The Feanoriad

An excellent retelling of the tale of Feanor, from the Silmarillion, in the style of the Iliad.

The Cottage Of Pen And Play

(A Homeric retelling of The Fall of the Noldor)

Sing, O Nienna, of the wrath of Finwe’s son
Feanor, the deadly wrath that brought upon the
Noldor countless woes and sent many fair princes
of the Eldalie down to the Halls of Mandos from
that day when first far-seeing Manwe and mighty
Feanor parted in strife.

View original post 2,218 more words

Advertisements
Posted in Uncategorized | Leave a comment

On St George and his day

Lugubelinus

The last time I gave much thought to St George, I think, was in Afghanistan. I was researching Bamiyan, and visited a valley, Darre-ye Azhdaha, a few miles to the west of Bamiyan town. At its mouth there is now a housing development for refugees returned from Iran; but if you follow the narrow, steep-sided valley further up, it’s blocked by a high volcanic ridge associated with some interesting folklore.

According to tradition, the ridge is a dragon (azhdaha) slain by Hazrat-e Ali, cousin and son-in-law of the Prophet, and a figure of special importance to the predominantly Shi’i population of Bamiyan. A crevice running along the top of the ridge was made by the sweep of Ali’s sword, reddish mineral deposits around it are the dragon’s blood, the sound of subterranean water the dying creature’s groans, and the milky mineral waters that flow out from the end of…

View original post 1,181 more words

Posted in Uncategorized | Leave a comment

Beren and Lúthien, a centenary publication

John Garth

In a wood filled with a cloud of white flowers, a soldier walked in the spring of 1917 with his wife, and she sang and danced for him. To that battle-worn lieutenant, J R R Tolkien, Edith’s dance was an unforgettable glimpse of unearthly joy in the midst of sorrow and horror. It inspired the story he saw as the ‘kernel’ of his mythology. A century on, in 2017 the love story of Beren and Lúthien will finally appear as a book in its own right.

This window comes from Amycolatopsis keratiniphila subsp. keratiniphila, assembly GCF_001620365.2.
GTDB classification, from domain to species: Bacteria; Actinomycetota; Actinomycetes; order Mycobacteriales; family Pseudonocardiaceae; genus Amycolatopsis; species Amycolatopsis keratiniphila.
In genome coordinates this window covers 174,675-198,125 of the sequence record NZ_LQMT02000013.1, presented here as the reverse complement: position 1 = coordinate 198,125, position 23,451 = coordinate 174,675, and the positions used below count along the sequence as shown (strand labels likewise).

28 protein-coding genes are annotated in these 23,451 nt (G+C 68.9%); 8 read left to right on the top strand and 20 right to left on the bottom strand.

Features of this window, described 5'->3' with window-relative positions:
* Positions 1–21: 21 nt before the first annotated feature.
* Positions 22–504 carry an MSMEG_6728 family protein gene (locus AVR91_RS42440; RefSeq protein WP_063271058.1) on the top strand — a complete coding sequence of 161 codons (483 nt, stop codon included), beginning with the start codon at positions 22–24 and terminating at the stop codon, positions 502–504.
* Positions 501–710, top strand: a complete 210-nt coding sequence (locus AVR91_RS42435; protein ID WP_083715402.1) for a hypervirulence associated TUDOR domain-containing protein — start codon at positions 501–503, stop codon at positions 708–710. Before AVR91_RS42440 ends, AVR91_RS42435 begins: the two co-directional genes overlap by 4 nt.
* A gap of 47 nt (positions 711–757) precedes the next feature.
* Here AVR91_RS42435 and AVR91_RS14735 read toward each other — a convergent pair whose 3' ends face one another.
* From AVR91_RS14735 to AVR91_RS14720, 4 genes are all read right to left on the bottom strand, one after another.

beren-and-luthien-coverPotentially a landmark among Tolkien’s many posthumous publications, it will appear in May from HarperCollins in the UK and Houghton Mifflin Harcourt in the US with a cover and illustrations by Alan Lee. I am astonished and delighted, not least because its editor, Christopher Tolkien, is now approaching his 92nd birthday.

J R R Tolkien’s experiences and development as a writer in 1914–18 are traced in detail…

View original post 1,535 more words

Posted in Uncategorized | Leave a comment

Beren and Lúthien

Too Many Books and Never Enough

Beren and Luthien coverHarperCollins will announce today the latest Tolkien title edited by Christopher Tolkien, Beren and Lúthien, to be illustrated with drawings and paintings by Alan Lee and published on 4 May 2017. An American edition will be published simultaneously by Houghton Mifflin Harcourt. As we write this on the 18th, Amazon UK list only a Kindle edition. Price and physical details have not been announced, but the upper dust-jacket is pictured at left; nor is there word yet of a deluxe edition.

To quote HarperCollins’ press release (thanks to David Brawn at HarperCollins for sending this and the cover art), Christopher Tolkien ‘has attemped to extract the story of Beren and Lúthien from the comprehensive work in which it was embedded; but that story was itself changing as it developed new associations within the larger history. To show something of the process whereby this legend of Middle-earth evolved over the…